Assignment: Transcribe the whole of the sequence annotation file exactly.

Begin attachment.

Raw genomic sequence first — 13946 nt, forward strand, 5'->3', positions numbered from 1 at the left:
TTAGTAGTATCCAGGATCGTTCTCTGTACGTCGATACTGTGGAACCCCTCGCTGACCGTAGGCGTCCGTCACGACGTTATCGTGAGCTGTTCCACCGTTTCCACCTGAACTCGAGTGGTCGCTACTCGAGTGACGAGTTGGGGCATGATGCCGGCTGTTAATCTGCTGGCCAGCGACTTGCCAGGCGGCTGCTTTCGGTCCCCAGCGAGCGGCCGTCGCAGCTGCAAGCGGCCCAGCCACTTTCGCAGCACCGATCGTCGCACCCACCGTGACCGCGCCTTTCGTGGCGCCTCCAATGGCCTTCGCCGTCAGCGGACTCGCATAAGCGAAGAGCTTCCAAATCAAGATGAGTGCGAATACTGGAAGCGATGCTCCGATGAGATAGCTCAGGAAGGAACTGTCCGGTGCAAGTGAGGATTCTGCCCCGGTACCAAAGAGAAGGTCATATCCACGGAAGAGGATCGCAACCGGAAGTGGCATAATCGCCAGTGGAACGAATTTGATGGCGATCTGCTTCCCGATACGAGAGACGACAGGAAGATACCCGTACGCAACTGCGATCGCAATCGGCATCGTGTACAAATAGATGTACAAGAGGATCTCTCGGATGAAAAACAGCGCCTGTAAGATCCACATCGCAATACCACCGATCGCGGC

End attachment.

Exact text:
Raw genomic sequence first — 13946 nt, forward strand, 5'->3', positions numbered from 1 at the left:
TTAGTAGTATCCAGGATCGTTCTCTGTACGTCGATACTGTGGAACCCCTCGCTGACCGTAGGCGTCCGTCACGACGTTATCGTGAGCTGTTCCACCGTTTCCACCTGAACTCGAGTGGTCGCTACTCGAGTGACGAGTTGGGGCATGATGCCGGCTGTTAATCTGCTGGCCAGCGACTTGCCAGGCGGCTGCTTTCGGTCCCCAGCGAGCGGCCGTCGCAGCTGCAAGCGGCCCAGCCACTTTCGCAGCACCGATCGTCGCACCCACCGTGACCGCGCCTTTCGTGGCGCCTCCAATGGCCTTCGCCGTCAGCGGACTCGCATAAGCGAAGAGCTTCCAAATCAAGATGAGTGCGAATACTGGAAGCGATGCTCCGATGAGATAGCTCAGGAAGGAACTGTCCGGTGCAAGTGAGGATTCTGCCCCGGTACCAAAGAGAAGGTCATATCCACGGAAGAGGATCGCAACCGGAAGTGGCATAATCGCCAGTGGAACGAATTTGATGGCGATCTGCTTCCCGATACGAGAGACGACAGGAAGATACCCGTACGCAACTGCGATCGCAATCGGCATCGTGTACAAATAGATGTACAAGAGGATCTCTCGGATGAAAAACAGCGCCTGTAAGATCCACATCGCAATACCACCGATCGCGGC